The right side and bottom of the device are flush, the left side hosts another micro USB port that does indeed allow for charging, and the top features a power button and volume rocker.

In all, this is an unremarkable device – especially the black version – but this isn’t really an issue in itself. A ‘couchable’ device doesn’t need to win beauty awards, only to be comfortable to hold, and that it is. For those who prefer to prop their tablets up on a table, it comes with a separate 'Acer stand'.

At 9.15mm thick the Acer Iconia One 10 (2017) is slim enough to feel premium without being so thin as to feel insubstantial, but one factor that does count against it is its heft. Weighing in at 530g, this chunky monkey can put a little too much strain on the hand when used for extensive binging sessions.

The display itself is a cracker. It has a good maximum brightness, even if the lowest brightness isn’t quite low enough for a pitch-black room. As it is an IPS panel, viewing angles are very good, and there is little to no brightness drop off.

Even if it isn't quite as good as the new iPad, it still more than holds its own in the quality stakes, especially at this price point.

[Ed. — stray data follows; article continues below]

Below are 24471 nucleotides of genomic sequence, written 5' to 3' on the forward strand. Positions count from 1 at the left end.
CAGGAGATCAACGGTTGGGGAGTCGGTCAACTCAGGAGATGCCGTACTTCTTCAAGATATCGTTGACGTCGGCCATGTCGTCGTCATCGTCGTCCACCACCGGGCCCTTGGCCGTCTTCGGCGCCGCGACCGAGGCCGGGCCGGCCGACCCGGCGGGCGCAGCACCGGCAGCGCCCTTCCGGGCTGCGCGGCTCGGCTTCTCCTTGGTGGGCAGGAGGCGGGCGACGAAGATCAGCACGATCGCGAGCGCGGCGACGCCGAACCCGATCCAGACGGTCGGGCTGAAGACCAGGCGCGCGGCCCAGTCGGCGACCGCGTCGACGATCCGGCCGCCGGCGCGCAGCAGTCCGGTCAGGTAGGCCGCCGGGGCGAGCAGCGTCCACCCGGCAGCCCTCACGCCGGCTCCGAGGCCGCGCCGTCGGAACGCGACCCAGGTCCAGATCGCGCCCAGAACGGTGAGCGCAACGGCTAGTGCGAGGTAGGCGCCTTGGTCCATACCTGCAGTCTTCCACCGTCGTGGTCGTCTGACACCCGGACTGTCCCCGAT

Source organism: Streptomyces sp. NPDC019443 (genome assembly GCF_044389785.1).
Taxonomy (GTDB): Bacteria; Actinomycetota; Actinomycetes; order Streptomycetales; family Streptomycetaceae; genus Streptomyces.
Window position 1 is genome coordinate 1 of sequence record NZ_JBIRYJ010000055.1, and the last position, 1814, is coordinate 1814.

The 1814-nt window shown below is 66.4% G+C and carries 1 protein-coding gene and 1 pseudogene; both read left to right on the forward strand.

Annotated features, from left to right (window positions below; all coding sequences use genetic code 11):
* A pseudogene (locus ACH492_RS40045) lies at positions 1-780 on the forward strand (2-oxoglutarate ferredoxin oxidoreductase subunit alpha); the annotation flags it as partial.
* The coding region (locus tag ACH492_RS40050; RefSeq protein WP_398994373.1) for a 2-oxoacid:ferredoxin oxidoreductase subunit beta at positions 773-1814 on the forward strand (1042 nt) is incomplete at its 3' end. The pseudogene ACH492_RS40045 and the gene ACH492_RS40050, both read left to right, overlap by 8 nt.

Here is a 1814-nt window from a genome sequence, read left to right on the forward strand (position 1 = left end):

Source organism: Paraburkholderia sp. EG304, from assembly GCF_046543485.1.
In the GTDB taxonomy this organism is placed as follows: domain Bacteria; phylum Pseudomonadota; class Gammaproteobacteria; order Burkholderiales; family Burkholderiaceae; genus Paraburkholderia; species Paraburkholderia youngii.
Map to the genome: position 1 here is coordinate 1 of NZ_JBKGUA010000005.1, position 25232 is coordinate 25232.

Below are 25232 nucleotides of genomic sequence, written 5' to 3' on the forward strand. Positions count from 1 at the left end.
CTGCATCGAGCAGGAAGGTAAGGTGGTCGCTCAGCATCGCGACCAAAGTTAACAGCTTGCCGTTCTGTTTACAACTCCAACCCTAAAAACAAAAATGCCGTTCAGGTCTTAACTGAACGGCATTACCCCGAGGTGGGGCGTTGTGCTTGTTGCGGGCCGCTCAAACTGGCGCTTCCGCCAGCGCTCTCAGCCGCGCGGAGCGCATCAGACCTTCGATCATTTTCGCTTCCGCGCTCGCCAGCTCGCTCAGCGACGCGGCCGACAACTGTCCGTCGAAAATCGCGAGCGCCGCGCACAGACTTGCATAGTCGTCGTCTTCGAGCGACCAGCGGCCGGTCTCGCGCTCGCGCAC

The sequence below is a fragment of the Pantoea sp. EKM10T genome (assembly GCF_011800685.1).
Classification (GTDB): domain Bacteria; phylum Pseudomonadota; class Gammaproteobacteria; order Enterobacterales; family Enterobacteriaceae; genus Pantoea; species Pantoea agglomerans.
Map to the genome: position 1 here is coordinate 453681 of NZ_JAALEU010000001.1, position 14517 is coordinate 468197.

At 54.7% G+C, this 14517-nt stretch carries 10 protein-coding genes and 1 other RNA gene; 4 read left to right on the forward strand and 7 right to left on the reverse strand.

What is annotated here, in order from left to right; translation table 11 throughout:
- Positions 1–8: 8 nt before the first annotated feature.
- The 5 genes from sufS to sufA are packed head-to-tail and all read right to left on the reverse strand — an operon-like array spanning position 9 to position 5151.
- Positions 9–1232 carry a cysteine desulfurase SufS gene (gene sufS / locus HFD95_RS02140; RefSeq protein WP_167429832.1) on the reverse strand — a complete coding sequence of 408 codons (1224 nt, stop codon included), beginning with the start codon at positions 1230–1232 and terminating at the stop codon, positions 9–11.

One criticism, though this will only matter to a few souls, is that colors are just a little too cool for our liking, with whites tending towards the blue. Luckily however, there is a built in “Bluelight Shield” from Acer which does a decent job of warming the display up in the evening to protect your beauty sleep.

For watching movies, and at this price, it is really hard to do better.

Interface and reliability

  • Runs Android 7.0 Nougat
  • Comes with a suite of pre-installed apps

The trend recently, whether with Lenovo or Samsung, has been towards the simplification of the Android user experience. Manufacturers have been removing or winding down their custom heavy interfaces, mostly to the benefit of the consumer.

Acer has clearly received the memo, with the interface relatively stripped down compared to what it shipped its devices with in recent years. Users are presented with a mostly stock version of Android 7.0 Nougat, minus an app drawer and with an omnipresent (non-removable) ‘Iconia’ button on the bottom ‘shelf’.

When pressed, this leads to a suite of Acer apps which are universally rubbish and can be safely ignored.

The tablet also comes with its fair share of bumph installed, various apps from Microsoft, the whole Google ecosystem, Pocket and Final Fantasy XV: A New Empire among others clog the system. Luckily most of these can be promptly uninstalled without a second thought.

This light layer of customisation allows for a mostly fluid user experience. Scrolling through the interface, swiping between screens and the like never presents any unforgivable lag. More importantly, during the testing period there were no app hiccups, which points to the UI being well optimised on the back-end too.